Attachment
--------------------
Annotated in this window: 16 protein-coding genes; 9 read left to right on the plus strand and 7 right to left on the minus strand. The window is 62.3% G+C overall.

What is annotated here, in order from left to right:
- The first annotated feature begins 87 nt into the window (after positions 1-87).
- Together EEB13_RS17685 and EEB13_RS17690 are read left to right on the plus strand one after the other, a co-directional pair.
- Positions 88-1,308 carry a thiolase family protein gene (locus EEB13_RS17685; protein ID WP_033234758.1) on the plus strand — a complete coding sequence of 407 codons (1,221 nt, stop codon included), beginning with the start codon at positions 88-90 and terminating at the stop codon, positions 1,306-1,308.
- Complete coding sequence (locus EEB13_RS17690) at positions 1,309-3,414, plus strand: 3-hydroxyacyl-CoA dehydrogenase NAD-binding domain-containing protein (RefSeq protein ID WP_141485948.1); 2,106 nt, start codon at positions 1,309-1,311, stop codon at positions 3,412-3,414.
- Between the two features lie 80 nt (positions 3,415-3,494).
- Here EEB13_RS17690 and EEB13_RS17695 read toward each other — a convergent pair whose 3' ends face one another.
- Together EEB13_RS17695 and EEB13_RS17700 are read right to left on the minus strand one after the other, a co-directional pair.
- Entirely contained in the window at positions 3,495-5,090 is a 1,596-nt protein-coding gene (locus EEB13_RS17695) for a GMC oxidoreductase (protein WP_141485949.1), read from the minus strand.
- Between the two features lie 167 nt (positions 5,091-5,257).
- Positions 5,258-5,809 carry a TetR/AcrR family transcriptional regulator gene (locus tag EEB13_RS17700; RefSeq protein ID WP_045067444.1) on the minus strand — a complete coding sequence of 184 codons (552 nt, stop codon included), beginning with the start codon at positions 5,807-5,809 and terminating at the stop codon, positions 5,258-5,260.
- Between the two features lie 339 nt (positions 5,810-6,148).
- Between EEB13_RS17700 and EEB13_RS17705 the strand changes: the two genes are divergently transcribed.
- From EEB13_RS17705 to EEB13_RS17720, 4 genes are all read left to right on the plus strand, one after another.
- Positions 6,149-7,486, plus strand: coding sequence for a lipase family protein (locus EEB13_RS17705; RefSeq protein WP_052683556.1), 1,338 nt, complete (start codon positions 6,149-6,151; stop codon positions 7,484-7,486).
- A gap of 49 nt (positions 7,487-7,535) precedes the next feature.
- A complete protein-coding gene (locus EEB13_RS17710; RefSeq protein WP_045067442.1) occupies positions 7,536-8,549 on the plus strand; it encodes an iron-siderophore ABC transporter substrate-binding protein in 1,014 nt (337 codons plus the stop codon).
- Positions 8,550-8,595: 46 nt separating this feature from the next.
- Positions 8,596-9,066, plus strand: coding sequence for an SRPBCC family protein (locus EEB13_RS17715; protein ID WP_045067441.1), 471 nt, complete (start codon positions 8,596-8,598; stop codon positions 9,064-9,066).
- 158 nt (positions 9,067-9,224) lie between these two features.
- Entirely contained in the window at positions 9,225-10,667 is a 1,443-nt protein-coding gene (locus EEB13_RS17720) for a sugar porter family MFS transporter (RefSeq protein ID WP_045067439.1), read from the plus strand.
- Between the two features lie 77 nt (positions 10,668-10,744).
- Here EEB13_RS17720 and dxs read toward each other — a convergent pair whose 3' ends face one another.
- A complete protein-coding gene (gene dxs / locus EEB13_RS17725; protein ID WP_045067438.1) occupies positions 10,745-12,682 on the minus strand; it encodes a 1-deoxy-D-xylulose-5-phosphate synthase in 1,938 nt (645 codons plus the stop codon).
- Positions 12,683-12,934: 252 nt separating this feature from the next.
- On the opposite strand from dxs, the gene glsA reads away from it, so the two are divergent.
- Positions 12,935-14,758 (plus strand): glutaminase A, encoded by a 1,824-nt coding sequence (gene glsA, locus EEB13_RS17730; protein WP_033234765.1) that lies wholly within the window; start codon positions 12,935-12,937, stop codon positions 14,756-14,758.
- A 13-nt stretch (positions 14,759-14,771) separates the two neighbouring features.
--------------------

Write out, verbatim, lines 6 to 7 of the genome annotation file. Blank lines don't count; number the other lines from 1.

- Complete coding sequence (locus EEB13_RS17690) at positions 1,309-3,414, plus strand: 3-hydroxyacyl-CoA dehydrogenase NAD-binding domain-containing protein (RefSeq protein ID WP_141485948.1); 2,106 nt, start codon at positions 1,309-1,311, stop codon at positions 3,412-3,414.
- Between the two features lie 80 nt (positions 3,415-3,494).